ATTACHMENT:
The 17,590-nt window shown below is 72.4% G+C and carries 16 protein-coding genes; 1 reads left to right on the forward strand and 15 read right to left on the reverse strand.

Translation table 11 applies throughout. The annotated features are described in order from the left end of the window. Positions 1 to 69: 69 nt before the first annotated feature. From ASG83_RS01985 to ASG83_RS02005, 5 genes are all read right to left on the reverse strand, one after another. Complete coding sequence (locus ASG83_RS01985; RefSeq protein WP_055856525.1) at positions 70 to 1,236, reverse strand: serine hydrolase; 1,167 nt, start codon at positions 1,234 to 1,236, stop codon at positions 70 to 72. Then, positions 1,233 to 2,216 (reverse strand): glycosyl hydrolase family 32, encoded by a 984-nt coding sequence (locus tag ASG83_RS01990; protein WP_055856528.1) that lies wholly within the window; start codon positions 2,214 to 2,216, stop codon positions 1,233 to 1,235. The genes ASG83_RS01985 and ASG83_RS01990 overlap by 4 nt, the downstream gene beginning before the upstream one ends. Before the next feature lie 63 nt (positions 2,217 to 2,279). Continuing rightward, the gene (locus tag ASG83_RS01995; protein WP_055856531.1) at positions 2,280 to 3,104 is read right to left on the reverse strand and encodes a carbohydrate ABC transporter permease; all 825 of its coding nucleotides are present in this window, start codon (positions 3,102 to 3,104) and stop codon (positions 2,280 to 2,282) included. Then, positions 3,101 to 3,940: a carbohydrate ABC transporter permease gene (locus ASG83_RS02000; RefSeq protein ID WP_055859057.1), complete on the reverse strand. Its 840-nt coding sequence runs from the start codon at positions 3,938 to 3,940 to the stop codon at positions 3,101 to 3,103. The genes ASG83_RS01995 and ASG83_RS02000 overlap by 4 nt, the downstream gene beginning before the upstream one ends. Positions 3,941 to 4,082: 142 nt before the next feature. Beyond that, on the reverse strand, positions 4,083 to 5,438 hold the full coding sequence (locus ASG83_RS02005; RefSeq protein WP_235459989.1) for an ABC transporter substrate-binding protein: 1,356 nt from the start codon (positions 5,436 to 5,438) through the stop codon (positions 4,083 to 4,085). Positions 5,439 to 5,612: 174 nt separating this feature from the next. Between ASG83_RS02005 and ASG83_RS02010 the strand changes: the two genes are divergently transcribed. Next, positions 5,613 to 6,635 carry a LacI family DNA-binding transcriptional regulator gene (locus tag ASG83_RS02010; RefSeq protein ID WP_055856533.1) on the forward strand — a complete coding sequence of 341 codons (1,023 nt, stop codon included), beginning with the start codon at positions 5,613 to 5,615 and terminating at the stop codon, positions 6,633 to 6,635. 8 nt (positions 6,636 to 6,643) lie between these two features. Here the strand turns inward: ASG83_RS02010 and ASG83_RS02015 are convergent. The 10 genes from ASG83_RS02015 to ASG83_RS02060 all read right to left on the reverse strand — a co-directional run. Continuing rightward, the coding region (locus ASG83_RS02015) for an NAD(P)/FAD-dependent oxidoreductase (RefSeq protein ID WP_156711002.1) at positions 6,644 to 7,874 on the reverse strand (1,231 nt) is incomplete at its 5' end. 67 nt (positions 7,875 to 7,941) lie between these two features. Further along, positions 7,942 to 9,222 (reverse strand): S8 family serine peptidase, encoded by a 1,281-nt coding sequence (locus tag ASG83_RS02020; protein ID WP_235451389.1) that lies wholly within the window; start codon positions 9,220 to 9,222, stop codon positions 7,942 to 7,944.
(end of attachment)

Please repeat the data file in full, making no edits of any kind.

The 17,590-nt window shown below is 72.4% G+C and carries 16 protein-coding genes; 1 reads left to right on the forward strand and 15 read right to left on the reverse strand.

Translation table 11 applies throughout. The annotated features are described in order from the left end of the window. Positions 1 to 69: 69 nt before the first annotated feature. From ASG83_RS01985 to ASG83_RS02005, 5 genes are all read right to left on the reverse strand, one after another. Complete coding sequence (locus ASG83_RS01985; RefSeq protein WP_055856525.1) at positions 70 to 1,236, reverse strand: serine hydrolase; 1,167 nt, start codon at positions 1,234 to 1,236, stop codon at positions 70 to 72. Then, positions 1,233 to 2,216 (reverse strand): glycosyl hydrolase family 32, encoded by a 984-nt coding sequence (locus tag ASG83_RS01990; protein WP_055856528.1) that lies wholly within the window; start codon positions 2,214 to 2,216, stop codon positions 1,233 to 1,235. The genes ASG83_RS01985 and ASG83_RS01990 overlap by 4 nt, the downstream gene beginning before the upstream one ends. Before the next feature lie 63 nt (positions 2,217 to 2,279). Continuing rightward, the gene (locus tag ASG83_RS01995; protein WP_055856531.1) at positions 2,280 to 3,104 is read right to left on the reverse strand and encodes a carbohydrate ABC transporter permease; all 825 of its coding nucleotides are present in this window, start codon (positions 3,102 to 3,104) and stop codon (positions 2,280 to 2,282) included. Then, positions 3,101 to 3,940: a carbohydrate ABC transporter permease gene (locus ASG83_RS02000; RefSeq protein ID WP_055859057.1), complete on the reverse strand. Its 840-nt coding sequence runs from the start codon at positions 3,938 to 3,940 to the stop codon at positions 3,101 to 3,103. The genes ASG83_RS01995 and ASG83_RS02000 overlap by 4 nt, the downstream gene beginning before the upstream one ends. Positions 3,941 to 4,082: 142 nt before the next feature. Beyond that, on the reverse strand, positions 4,083 to 5,438 hold the full coding sequence (locus ASG83_RS02005; RefSeq protein WP_235459989.1) for an ABC transporter substrate-binding protein: 1,356 nt from the start codon (positions 5,436 to 5,438) through the stop codon (positions 4,083 to 4,085). Positions 5,439 to 5,612: 174 nt separating this feature from the next. Between ASG83_RS02005 and ASG83_RS02010 the strand changes: the two genes are divergently transcribed. Next, positions 5,613 to 6,635 carry a LacI family DNA-binding transcriptional regulator gene (locus tag ASG83_RS02010; RefSeq protein ID WP_055856533.1) on the forward strand — a complete coding sequence of 341 codons (1,023 nt, stop codon included), beginning with the start codon at positions 5,613 to 5,615 and terminating at the stop codon, positions 6,633 to 6,635. 8 nt (positions 6,636 to 6,643) lie between these two features. Here the strand turns inward: ASG83_RS02010 and ASG83_RS02015 are convergent. The 10 genes from ASG83_RS02015 to ASG83_RS02060 all read right to left on the reverse strand — a co-directional run. Continuing rightward, the coding region (locus ASG83_RS02015) for an NAD(P)/FAD-dependent oxidoreductase (RefSeq protein ID WP_156711002.1) at positions 6,644 to 7,874 on the reverse strand (1,231 nt) is incomplete at its 5' end. 67 nt (positions 7,875 to 7,941) lie between these two features. Further along, positions 7,942 to 9,222 (reverse strand): S8 family serine peptidase, encoded by a 1,281-nt coding sequence (locus tag ASG83_RS02020; protein ID WP_235451389.1) that lies wholly within the window; start codon positions 9,220 to 9,222, stop codon positions 7,942 to 7,944.